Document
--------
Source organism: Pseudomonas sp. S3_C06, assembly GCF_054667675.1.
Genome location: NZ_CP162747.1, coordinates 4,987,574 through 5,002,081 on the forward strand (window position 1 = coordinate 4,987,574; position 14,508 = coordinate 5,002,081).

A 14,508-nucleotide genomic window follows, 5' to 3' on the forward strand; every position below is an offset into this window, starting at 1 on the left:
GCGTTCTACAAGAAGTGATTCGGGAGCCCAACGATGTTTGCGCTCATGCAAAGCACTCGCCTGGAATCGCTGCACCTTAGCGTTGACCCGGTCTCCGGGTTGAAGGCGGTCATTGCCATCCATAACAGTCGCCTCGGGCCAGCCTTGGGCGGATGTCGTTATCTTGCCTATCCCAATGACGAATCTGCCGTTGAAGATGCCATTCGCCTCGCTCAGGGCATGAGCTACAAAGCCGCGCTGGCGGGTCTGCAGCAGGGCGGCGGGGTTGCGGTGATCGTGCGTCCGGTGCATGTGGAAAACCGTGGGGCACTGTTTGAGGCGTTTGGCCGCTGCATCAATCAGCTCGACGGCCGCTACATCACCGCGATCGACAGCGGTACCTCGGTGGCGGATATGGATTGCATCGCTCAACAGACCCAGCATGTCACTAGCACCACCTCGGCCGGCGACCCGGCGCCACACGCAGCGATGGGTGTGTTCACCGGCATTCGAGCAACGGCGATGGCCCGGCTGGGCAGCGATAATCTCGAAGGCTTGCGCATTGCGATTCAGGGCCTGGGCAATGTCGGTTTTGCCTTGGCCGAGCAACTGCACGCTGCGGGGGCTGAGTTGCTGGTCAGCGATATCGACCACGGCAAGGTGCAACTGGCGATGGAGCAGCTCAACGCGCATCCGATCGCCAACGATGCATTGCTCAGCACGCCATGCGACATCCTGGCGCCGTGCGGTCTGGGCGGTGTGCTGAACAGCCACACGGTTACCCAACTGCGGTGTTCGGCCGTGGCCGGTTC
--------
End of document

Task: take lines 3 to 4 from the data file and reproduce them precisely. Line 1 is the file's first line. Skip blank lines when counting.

A 14,508-nucleotide genomic window follows, 5' to 3' on the forward strand; every position below is an offset into this window, starting at 1 on the left:
GCGTTCTACAAGAAGTGATTCGGGAGCCCAACGATGTTTGCGCTCATGCAAAGCACTCGCCTGGAATCGCTGCACCTTAGCGTTGACCCGGTCTCCGGGTTGAAGGCGGTCATTGCCATCCATAACAGTCGCCTCGGGCCAGCCTTGGGCGGATGTCGTTATCTTGCCTATCCCAATGACGAATCTGCCGTTGAAGATGCCATTCGCCTCGCTCAGGGCATGAGCTACAAAGCCGCGCTGGCGGGTCTGCAGCAGGGCGGCGGGGTTGCGGTGATCGTGCGTCCGGTGCATGTGGAAAACCGTGGGGCACTGTTTGAGGCGTTTGGCCGCTGCATCAATCAGCTCGACGGCCGCTACATCACCGCGATCGACAGCGGTACCTCGGTGGCGGATATGGATTGCATCGCTCAACAGACCCAGCATGTCACTAGCACCACCTCGGCCGGCGACCCGGCGCCACACGCAGCGATGGGTGTGTTCACCGGCATTCGAGCAACGGCGATGGCCCGGCTGGGCAGCGATAATCTCGAAGGCTTGCGCATTGCGATTCAGGGCCTGGGCAATGTCGGTTTTGCCTTGGCCGAGCAACTGCACGCTGCGGGGGCTGAGTTGCTGGTCAGCGATATCGACCACGGCAAGGTGCAACTGGCGATGGAGCAGCTCAACGCGCATCCGATCGCCAACGATGCATTGCTCAGCACGCCATGCGACATCCTGGCGCCGTGCGGTCTGGGCGGTGTGCTGAACAGCCACACGGTTACCCAACTGCGGTGTTCGGCCGTGGCCGGTTC